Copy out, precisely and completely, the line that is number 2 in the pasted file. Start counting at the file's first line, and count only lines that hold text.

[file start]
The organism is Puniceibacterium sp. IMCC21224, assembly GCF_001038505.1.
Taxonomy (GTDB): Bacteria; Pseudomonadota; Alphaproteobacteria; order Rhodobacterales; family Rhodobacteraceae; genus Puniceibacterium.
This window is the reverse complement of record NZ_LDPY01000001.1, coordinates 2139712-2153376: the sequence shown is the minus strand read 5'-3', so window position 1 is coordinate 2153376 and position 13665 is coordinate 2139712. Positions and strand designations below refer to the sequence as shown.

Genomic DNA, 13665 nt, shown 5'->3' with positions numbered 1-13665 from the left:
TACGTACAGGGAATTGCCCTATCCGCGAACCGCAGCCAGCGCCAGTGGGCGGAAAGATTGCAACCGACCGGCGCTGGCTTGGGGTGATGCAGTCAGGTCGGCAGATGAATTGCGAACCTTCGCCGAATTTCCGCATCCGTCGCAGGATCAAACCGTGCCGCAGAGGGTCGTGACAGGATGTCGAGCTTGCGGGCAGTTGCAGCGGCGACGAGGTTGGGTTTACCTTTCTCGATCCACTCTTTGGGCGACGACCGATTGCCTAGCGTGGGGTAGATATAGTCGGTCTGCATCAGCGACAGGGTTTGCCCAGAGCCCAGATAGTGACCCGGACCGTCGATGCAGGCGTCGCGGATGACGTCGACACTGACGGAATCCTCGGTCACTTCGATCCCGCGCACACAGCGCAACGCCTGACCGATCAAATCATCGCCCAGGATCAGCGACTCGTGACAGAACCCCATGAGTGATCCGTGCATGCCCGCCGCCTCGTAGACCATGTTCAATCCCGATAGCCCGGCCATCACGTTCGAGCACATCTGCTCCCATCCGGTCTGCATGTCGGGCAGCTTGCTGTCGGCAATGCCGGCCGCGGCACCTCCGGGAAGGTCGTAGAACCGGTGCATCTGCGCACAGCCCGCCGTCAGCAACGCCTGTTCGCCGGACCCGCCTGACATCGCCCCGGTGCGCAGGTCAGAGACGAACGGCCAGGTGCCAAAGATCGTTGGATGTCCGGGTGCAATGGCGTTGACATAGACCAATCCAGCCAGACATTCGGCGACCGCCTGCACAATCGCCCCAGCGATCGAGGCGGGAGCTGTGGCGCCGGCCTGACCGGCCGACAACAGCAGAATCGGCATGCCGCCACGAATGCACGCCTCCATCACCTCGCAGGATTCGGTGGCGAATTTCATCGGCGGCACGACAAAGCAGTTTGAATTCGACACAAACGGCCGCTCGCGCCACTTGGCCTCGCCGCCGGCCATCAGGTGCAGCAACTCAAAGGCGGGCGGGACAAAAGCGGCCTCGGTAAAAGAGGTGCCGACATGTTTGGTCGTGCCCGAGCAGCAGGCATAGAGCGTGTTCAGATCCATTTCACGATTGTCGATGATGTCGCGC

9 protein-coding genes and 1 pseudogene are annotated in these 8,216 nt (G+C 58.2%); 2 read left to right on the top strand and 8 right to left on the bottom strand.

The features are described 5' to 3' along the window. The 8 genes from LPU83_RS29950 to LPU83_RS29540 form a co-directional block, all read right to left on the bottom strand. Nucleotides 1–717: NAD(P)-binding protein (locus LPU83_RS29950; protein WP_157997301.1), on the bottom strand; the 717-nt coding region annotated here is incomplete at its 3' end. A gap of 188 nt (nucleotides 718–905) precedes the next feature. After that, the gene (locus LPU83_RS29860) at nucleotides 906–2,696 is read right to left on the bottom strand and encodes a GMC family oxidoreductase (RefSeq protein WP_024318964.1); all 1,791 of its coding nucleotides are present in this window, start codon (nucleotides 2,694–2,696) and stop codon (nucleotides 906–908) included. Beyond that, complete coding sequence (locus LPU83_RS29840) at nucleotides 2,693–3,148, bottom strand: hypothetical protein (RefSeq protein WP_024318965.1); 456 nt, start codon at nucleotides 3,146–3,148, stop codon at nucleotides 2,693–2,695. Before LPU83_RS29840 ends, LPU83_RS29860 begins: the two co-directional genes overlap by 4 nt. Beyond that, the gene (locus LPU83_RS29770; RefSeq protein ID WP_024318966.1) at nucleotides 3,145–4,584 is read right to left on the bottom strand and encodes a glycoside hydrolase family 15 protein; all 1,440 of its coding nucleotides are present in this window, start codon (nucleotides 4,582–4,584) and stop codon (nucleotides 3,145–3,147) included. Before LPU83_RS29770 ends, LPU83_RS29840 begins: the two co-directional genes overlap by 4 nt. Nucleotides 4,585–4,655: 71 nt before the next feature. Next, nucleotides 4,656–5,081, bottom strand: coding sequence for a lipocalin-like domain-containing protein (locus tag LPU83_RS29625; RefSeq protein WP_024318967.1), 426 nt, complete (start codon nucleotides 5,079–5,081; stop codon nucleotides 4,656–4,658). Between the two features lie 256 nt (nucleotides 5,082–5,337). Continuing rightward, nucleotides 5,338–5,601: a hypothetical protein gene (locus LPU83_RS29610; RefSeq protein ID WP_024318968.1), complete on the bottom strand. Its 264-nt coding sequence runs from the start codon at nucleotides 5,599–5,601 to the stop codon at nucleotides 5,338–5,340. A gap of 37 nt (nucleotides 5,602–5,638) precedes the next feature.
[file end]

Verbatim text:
Taxonomy (GTDB): Bacteria; Pseudomonadota; Alphaproteobacteria; order Rhodobacterales; family Rhodobacteraceae; genus Puniceibacterium.